This exhibition initiates a wider project by Phil Barton towards a celebration of the 40th anniversary of Lindow Man’s discovery in August 1984.
The Lindow Moss area includes a former raised bog – less than a kilometre from where you are standing – which has been severely reduced and damaged from a combination of centuries of peat cutting, the spread of agriculture, development, alterations to drainage, pollution and waste tipping. The wider area includes Lindow Common, Newgate Nature Reserve, Rossmere and extensive areas in agricultural use still supporting an extensive landscape of Moss Rooms formed by peat cutting.
The whole area is known as Lindow Common or Moss, but this exhibition focuses on the remaining cut-over peat bog known as Saltersley Moss where Lindow Man was found in 1984 (he's now in the British Museum). It has been heavily cut for peat, which ceased several years ago and, in February this year, the first on site steps were taken to begin to re-establish the bog so that it once again becomes a living sphagnum bog locking up carbon from the atmosphere. My project is to track this restoration. For simplicity I refer to Saltersley Moss as Lindow Moss in this show, because it is the only remaining area of open peat surviving from the original raised bog.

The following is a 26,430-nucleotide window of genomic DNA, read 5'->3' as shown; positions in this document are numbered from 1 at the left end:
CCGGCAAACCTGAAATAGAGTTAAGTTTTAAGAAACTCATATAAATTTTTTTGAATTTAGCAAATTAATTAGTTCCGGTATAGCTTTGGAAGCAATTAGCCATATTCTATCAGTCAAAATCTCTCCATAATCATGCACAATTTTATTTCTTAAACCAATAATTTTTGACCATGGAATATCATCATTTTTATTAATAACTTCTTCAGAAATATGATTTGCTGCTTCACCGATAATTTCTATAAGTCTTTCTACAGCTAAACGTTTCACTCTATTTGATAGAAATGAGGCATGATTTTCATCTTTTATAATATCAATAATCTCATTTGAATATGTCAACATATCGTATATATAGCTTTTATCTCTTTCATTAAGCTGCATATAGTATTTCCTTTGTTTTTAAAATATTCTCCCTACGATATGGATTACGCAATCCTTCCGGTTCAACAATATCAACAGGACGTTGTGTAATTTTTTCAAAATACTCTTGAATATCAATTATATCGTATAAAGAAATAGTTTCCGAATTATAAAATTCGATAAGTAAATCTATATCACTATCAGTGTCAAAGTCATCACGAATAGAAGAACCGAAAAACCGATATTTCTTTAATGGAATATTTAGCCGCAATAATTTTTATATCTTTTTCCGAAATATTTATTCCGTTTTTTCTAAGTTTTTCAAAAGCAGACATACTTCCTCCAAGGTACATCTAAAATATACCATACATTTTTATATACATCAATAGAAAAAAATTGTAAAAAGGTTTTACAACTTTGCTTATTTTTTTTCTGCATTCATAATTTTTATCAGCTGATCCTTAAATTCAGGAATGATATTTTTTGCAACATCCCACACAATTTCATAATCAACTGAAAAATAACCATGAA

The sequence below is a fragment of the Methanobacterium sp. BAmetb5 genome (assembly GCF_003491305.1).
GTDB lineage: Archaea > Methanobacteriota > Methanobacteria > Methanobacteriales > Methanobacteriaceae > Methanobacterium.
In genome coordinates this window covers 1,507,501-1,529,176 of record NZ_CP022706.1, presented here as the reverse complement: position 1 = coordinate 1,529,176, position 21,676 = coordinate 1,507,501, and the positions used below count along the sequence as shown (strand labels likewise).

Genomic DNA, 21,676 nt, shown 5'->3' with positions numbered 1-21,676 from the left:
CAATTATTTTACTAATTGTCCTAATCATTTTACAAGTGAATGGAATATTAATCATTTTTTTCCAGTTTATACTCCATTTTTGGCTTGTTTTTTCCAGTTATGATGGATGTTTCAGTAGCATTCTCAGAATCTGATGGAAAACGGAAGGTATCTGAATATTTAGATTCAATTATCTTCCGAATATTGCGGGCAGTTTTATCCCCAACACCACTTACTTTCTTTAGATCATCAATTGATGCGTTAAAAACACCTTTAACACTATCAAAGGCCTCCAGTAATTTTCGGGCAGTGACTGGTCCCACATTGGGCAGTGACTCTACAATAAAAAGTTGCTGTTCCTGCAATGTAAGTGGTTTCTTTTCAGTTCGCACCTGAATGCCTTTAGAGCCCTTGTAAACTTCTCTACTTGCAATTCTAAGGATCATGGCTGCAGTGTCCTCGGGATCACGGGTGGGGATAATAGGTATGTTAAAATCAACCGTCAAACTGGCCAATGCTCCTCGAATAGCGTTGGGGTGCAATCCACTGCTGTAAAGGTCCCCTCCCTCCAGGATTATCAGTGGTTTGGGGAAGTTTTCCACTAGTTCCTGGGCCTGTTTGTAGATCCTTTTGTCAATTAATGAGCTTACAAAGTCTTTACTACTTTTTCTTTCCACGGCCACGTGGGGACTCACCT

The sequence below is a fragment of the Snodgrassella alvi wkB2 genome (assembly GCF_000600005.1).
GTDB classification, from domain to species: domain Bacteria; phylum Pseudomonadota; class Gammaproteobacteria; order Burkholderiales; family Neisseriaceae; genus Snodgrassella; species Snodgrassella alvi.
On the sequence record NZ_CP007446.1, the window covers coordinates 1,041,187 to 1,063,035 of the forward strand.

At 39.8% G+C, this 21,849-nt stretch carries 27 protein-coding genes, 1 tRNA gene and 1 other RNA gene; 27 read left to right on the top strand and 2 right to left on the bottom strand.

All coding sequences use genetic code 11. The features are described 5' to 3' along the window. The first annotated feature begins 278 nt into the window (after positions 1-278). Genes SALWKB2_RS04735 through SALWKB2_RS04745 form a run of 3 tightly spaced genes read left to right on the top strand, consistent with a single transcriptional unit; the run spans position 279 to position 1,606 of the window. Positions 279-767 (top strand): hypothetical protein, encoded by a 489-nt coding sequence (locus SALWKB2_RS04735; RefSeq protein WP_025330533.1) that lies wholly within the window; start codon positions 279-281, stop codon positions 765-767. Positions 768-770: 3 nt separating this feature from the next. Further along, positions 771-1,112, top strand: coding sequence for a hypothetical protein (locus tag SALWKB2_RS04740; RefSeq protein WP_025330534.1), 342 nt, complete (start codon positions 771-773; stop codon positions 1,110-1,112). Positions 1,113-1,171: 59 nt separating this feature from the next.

The work shown here was made in May 2022. There are 31 pieces – one made each day in May. Some of them have been re-made for this exhibition. I will re-resh the exhibition as it goes on with new work I plan to make in the coming weeks. In making these works I set myself three objectives:
I hope you enjoy drawing back the curtains and this Window on Lindow.
Phil Barton, January 2023